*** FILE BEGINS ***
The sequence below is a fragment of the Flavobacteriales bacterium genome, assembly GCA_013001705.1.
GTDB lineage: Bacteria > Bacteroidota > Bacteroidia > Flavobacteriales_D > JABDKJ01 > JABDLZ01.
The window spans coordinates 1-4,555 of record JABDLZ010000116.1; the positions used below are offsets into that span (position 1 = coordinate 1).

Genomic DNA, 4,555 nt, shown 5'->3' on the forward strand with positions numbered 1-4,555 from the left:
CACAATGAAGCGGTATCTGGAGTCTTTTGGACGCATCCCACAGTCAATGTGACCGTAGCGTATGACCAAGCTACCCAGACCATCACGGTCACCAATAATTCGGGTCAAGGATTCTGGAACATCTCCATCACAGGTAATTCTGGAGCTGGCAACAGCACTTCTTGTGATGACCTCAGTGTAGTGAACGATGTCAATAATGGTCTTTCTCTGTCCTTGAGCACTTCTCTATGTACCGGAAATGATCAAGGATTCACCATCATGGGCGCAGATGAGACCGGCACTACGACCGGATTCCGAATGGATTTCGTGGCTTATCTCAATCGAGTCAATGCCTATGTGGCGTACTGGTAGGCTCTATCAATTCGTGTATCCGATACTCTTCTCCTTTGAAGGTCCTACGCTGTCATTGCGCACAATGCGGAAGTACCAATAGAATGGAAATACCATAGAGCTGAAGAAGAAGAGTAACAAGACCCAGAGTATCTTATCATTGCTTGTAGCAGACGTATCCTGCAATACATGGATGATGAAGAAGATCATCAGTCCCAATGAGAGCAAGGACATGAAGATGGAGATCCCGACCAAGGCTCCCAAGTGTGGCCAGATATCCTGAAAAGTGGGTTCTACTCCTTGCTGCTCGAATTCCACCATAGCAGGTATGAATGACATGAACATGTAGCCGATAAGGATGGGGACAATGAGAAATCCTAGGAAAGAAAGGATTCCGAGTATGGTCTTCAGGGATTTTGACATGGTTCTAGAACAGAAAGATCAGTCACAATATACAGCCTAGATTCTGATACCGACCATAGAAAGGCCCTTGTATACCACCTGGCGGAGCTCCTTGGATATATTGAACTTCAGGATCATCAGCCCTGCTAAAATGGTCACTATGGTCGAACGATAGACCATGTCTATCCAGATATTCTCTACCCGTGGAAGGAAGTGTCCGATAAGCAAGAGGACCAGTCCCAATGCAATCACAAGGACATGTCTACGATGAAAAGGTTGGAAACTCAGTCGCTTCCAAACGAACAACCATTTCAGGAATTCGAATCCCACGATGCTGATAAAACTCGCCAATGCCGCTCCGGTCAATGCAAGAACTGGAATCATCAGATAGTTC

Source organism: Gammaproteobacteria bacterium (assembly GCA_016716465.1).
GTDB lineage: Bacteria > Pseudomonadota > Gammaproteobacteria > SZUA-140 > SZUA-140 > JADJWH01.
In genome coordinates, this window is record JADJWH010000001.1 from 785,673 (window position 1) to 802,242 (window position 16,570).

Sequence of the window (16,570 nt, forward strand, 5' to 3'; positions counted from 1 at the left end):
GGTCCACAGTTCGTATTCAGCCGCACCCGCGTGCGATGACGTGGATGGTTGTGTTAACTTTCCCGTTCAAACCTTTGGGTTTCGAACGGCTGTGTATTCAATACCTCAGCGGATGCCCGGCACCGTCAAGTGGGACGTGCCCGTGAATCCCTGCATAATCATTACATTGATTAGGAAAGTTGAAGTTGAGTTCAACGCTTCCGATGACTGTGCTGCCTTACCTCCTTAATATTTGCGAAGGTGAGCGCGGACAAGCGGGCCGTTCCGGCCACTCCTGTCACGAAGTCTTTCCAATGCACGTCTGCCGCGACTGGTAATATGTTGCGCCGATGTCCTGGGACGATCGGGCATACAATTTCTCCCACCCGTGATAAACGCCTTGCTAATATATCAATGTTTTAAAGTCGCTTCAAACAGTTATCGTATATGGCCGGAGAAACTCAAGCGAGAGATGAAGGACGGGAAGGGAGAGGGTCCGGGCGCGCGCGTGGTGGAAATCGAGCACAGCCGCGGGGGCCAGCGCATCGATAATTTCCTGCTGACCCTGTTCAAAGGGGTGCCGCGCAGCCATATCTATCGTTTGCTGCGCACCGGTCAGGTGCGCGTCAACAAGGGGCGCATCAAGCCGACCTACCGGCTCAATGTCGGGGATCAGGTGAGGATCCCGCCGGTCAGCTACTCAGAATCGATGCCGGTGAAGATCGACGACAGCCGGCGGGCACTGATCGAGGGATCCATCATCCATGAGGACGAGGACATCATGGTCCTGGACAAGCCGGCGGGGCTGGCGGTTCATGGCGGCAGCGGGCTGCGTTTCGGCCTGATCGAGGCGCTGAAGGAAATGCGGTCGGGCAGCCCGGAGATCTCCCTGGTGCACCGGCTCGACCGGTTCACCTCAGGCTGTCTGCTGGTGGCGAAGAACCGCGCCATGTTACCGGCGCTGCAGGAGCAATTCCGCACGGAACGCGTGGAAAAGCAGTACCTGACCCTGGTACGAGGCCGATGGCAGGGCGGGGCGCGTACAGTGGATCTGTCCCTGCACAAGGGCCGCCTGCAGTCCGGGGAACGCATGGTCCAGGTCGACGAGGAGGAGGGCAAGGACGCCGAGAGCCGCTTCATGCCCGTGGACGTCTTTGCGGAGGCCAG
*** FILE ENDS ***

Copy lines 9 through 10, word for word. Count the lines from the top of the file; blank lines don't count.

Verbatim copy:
Sequence of the window (16,570 nt, forward strand, 5' to 3'; positions counted from 1 at the left end):
GGTCCACAGTTCGTATTCAGCCGCACCCGCGTGCGATGACGTGGATGGTTGTGTTAACTTTCCCGTTCAAACCTTTGGGTTTCGAACGGCTGTGTATTCAATACCTCAGCGGATGCCCGGCACCGTCAAGTGGGACGTGCCCGTGAATCCCTGCATAATCATTACATTGATTAGGAAAGTTGAAGTTGAGTTCAACGCTTCCGATGACTGTGCTGCCTTACCTCCTTAATATTTGCGAAGGTGAGCGCGGACAAGCGGGCCGTTCCGGCCACTCCTGTCACGAAGTCTTTCCAATGCACGTCTGCCGCGACTGGTAATATGTTGCGCCGATGTCCTGGGACGATCGGGCATACAATTTCTCCCACCCGTGATAAACGCCTTGCTAATATATCAATGTTTTAAAGTCGCTTCAAACAGTTATCGTATATGGCCGGAGAAACTCAAGCGAGAGATGAAGGACGGGAAGGGAGAGGGTCCGGGCGCGCGCGTGGTGGAAATCGAGCACAGCCGCGGGGGCCAGCGCATCGATAATTTCCTGCTGACCCTGTTCAAAGGGGTGCCGCGCAGCCATATCTATCGTTTGCTGCGCACCGGTCAGGTGCGCGTCAACAAGGGGCGCATCAAGCCGACCTACCGGCTCAATGTCGGGGATCAGGTGAGGATCCCGCCGGTCAGCTACTCAGAATCGATGCCGGTGAAGATCGACGACAGCCGGCGGGCACTGATCGAGGGATCCATCATCCATGAGGACGAGGACATCATGGTCCTGGACAAGCCGGCGGGGCTGGCGGTTCATGGCGGCAGCGGGCTGCGTTTCGGCCTGATCGAGGCGCTGAAGGAAATGCGGTCGGGCAGCCCGGAGATCTCCCTGGTGCACCGGCTCGACCGGTTCACCTCAGGCTGTCTGCTGGTGGCGAAGAACCGCGCCATGTTACCGGCGCTGCAGGAGCAATTCCGCACGGAACGCGTGGAAAAGCAGTACCTGACCCTGGTACGAGGCCGATGGCAGGGCGGGGCGCGTACAGTGGATCTGTCCCTGCACAAGGGCCGCCTGCAGTCCGGGGAACGCATGGTCCAGGTCGACGAGGAGGAGGGCAAGGACGCCGAGAGCCGCTTCATGCCCGTGGACGTCTTTGCGGAGGCCAG